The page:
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Archive for June 30th, 2017

by Sam Juliano

Note:  I came on board late for this assignment, and needed to spend quite a bit of time with my Avengers holdings.  I even just acquired the three blu ray sets out there from the most pivotal seasons.  Though I have always appreciated the show over the decades since it first made its debut, I dare say that this late life reviewing has yielded the best results ever for me, and I now profess a newfound love for this beloved British institution and the celebrated stars that moved mountains in its behalf.  I will continue my exploration over the summer.  Alas my pocket is now suddenly lighter.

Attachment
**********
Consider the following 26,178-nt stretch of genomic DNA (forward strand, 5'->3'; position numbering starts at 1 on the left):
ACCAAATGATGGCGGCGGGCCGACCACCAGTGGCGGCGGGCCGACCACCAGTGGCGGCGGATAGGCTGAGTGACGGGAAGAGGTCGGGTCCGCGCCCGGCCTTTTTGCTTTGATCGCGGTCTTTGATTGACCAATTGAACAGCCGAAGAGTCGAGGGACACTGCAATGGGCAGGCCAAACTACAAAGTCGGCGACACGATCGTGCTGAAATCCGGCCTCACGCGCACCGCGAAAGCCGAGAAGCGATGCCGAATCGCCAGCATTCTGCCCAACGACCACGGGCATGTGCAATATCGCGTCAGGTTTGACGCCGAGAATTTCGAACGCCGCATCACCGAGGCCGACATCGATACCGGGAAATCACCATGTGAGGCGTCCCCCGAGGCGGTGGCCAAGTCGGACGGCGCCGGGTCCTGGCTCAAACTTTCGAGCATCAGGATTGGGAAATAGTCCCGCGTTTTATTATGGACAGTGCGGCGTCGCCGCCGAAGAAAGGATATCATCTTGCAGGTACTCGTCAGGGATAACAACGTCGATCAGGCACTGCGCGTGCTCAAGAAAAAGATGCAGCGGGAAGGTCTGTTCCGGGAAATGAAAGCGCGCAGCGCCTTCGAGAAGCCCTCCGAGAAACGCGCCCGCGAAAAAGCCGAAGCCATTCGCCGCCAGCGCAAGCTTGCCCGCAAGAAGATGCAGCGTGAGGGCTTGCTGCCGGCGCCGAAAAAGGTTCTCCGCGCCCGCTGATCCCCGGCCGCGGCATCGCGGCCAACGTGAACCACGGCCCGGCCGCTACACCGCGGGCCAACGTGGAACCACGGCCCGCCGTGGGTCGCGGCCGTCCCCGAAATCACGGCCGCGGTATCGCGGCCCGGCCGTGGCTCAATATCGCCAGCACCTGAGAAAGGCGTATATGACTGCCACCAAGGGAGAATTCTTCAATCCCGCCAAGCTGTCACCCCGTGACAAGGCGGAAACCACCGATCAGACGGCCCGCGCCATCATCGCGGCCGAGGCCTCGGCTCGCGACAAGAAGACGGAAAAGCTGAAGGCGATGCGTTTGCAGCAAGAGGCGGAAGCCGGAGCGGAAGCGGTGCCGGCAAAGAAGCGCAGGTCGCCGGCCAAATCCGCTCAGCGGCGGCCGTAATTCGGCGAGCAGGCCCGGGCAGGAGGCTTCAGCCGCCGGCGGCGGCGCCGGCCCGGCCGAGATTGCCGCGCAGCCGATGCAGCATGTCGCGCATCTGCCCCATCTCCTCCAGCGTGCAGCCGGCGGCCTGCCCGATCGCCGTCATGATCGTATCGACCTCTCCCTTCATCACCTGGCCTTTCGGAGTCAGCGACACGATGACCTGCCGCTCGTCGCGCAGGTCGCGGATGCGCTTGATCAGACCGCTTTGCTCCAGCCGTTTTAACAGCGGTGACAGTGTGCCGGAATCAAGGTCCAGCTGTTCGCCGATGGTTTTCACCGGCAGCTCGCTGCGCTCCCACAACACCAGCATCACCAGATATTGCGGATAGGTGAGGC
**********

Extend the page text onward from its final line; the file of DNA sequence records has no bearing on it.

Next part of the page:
Those who are asked to explain the phenomenon of the 60’s British espionage show The Avengers invariably come up with something along the lines that it was a unique if unrivaled hybrid bringing together wit, imagination and style.  The show ran over six seasons from 1961 to 1969, and later inspired the well regarded spin off  The New Avengers, a 1998 film, a stage play and of course the obvious contextual and stylistic parallels not to mention carry over cast members with the James Bond films.  Like those later Ian Fleming extravaganzas, The Avengers was and remains on re-visitation one of the most flat out entertaining television shows ever conceived and executed, a fact that in hindsight is easy to fathom in view of the eccentric scripts, bold set designs and perhaps most significantly the creation of strong identities for the show’s leads.  It goes without saying of course that the foundation of the series was Patrick Macnee’s dapper and urbane John Steed, who once developed over the earlier shows was markedly mysterious, suave and flirty (especially with his female assistants) and a trademark appearance, one adorned by a bowler hat, pinstripe suit and umbrella.  Macnee’s part was intended for Ian Hendry -then as Jonathan Steed- who departed after the initial season- and the rest as they say is history.  Just as famous as Steed though are the glamorous female partners played alluringly by Diana Rigg, Honor Blackman and Linda Thorson, all of whom in various degrees injected the proceedings with a sturdy measure of sexual energy, even if the chemistry was strictly platonic in a show committed first and foremost to keeping the world a safe place to live in.   The especially seductive and super-intelligent Emma Peel – no subject seemed beyond her comprehension, from nuclear physics to ballroom dancing – could dash the ambitions of any megalomaniac with a single leather-clad karate chop.  Rigg remains both for vintage fans of the show as well as those coming upon it for the first time as Macnee’s quintessential companion. (more…)

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